Too much is never enough...
This conversion was done to my 1989 Mercury Grand Marquis. It applies directly to 87-91 2G internally regulated Mercury Grand Marquis and Ford Crown Victoria's.
I will also cover swapping the 3G in place of the older externally regulated alternators--Take note however that the earlier swap is pure theory and conjecture based on deep study of wiring diagrams and pieced together information found scattered across the web.
As always, it is up to you, the end user to verify any information you get from these pages, and take full responsibility for your own work. This information is presented based on information I gathered and may not be complete or correct.
As always, double check all electrical work before applying power! This is not an option.
Reasons abound to do this swap, but my primary choice for the 3G was it was all that I had available to me at the time. Trail engineering right at home. The other primary benifit is that the 3G has a much improoved low rpm output. On the CV/GM with an OEM 65A 2G alternator headlights tend to dim when you come to a stop sign. Voltage drops if you even look at the 'on' switch for any accessory.
Also, the fact that the 2g uses an insanely stupid design for its output leads (two female spade lugs) that tend to degrade over time (in extreme cases causing fires) makes this swap a simple choice.
...as it was done with my '89. The alternator used was from a 1993 3.8L Taurus, 130amp 3G. I also required the alternator bracket from a 100amp externally regulated cv/gm (find one with a heated windshield) to fit the larger 3G into my car. Both alternator and bracket came from an auto wrecking yard.
-Disconnect your battery negative cable.
-unplug everything from your old alternator
-remove old alternator.
-remove the bracket and "tripod", neither will be reused.
-install bracket obtained from a 100amp externally regulated 5.0L cv/gm (these are found on cars with the heated windshield (gold colored windscreen) or on police issue 5.0L cars).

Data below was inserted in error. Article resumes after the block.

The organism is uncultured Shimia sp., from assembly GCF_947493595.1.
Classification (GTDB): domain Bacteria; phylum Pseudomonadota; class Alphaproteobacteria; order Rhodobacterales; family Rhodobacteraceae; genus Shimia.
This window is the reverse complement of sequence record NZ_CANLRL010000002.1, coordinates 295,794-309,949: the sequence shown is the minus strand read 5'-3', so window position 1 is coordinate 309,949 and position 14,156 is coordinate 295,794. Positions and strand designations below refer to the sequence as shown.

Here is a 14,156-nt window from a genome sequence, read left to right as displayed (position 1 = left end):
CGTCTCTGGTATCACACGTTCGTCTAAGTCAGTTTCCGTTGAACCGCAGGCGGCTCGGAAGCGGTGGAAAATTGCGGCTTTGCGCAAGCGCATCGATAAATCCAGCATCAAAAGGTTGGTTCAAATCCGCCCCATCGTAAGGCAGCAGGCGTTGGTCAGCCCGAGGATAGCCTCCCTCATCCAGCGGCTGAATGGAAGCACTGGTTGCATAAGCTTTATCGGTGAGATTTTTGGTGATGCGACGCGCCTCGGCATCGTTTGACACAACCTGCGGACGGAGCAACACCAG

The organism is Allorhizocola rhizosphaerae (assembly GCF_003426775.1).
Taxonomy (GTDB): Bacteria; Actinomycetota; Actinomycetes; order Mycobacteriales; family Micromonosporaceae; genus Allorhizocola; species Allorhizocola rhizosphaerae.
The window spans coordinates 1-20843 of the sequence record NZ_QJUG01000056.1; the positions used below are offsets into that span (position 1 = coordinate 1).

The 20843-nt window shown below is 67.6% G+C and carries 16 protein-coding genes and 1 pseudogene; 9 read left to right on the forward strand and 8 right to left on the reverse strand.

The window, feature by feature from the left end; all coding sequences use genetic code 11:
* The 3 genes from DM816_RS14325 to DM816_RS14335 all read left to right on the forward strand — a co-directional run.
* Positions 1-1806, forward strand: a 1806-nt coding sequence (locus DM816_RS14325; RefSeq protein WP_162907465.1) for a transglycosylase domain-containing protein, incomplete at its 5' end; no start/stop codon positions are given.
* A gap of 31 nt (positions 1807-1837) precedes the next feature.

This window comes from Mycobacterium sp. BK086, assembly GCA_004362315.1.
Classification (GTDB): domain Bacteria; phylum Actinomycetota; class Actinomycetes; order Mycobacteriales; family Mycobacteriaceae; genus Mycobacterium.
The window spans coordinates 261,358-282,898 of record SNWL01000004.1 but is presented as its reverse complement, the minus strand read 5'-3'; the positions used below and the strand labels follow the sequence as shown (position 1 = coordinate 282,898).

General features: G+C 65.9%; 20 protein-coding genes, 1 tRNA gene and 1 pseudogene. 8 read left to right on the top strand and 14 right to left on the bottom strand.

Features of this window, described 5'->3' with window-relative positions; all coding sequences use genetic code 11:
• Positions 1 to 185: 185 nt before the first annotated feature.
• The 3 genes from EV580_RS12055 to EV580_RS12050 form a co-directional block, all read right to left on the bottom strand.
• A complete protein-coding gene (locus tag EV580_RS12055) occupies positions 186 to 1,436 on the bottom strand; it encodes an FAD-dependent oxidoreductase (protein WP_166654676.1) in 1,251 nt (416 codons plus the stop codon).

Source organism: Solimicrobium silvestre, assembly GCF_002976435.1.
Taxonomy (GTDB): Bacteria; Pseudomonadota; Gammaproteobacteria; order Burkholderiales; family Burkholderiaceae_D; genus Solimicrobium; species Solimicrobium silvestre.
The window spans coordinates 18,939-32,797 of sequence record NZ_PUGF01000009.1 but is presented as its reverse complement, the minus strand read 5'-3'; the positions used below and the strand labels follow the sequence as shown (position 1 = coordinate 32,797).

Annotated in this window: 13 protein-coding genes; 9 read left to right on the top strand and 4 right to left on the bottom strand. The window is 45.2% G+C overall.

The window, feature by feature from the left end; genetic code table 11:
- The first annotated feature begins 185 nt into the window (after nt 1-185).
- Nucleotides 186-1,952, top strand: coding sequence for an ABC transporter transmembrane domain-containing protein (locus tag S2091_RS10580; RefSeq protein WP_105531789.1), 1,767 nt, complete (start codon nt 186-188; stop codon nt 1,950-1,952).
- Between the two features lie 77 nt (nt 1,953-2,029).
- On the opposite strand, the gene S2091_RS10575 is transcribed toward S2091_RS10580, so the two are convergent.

It is also possible that the bracket from the 351cid equipped cv/gm will work. Try it at your own risk, this is unverified but provides a potential source for brackets if you want the larger 3G.
-install the original pulley onto the 3G.
The taurus pulley has a larger diameter than the stock pulley and if used will require you to find a larger belt to fit. I suggest using your original pulley, the smaller size of the original will also be benificial to low rpm output along with allowing you to use the stock specified belts. One less thing you need to remember when going to the parts store for replacements.
-install 3G using proper metric adjuster bolt
-plug regulator plug into regulator
-cut the output wires and stator wire out of the 2G plug.
-connect a brand new 4 or 6 guage wire (with ring terminal) to the output stud and run it to the starter solenoid area--attach to a 125amp (or larger, upto 200amp) fuse. Connect another short length of the same size wire to the hot side of your starter solenoid. Thats the side thats connected to your battery.
Many people ask this question, "Why put in a fuse?", I'll tell you why, if you don't and your alternator shorts you WILL have an engine compartment fire. When the alternator shorts, it will drain the battery through the output wires and the power required of a battery to start a car is more than enough to start a fire when it is left unchecked.
THE FUSE IS _NOT_ OPTIONAL You must install one.
Double check all your wiring, make sure your belt is adjusted, and fire up the car. Measure the voltage at the battery and you should see 14.x volts with only minor drops when turning on accessories.
Almost as easy as swapping out the 2G.
If using a small frame 3G you may or may not need to discard the "tripod" bracket. It makes little difference as the stock 100amp units do not use a tripod bracket anyhow.
If your car is equpped with the heated windshield this swap will NOT work due to how the heated windshield system operates. You can disable the heated windshield option (email me for details) and will be able to proceed.
Use proper terminals and crimp and shrink wrap as necessary
Document any changes you make to circuits.
Do not use your electrical wiring to hang things.
Leave sufficient slack in your wiring so flexing or contraction stresses do not compromise wire crimps or connections.
Double check everything and dress wires appropriately.
This information is only intended as an overview and may not include all the necessary
information, data, or facts.
Every vehicle is unique, and research for your particular vehicle is recomended.
This Page Created By Alexander M. Bilan (firstname.lastname@example.org)
All Rights Reserved.
December 25, 2003
Revision 1.1 January 3, 2003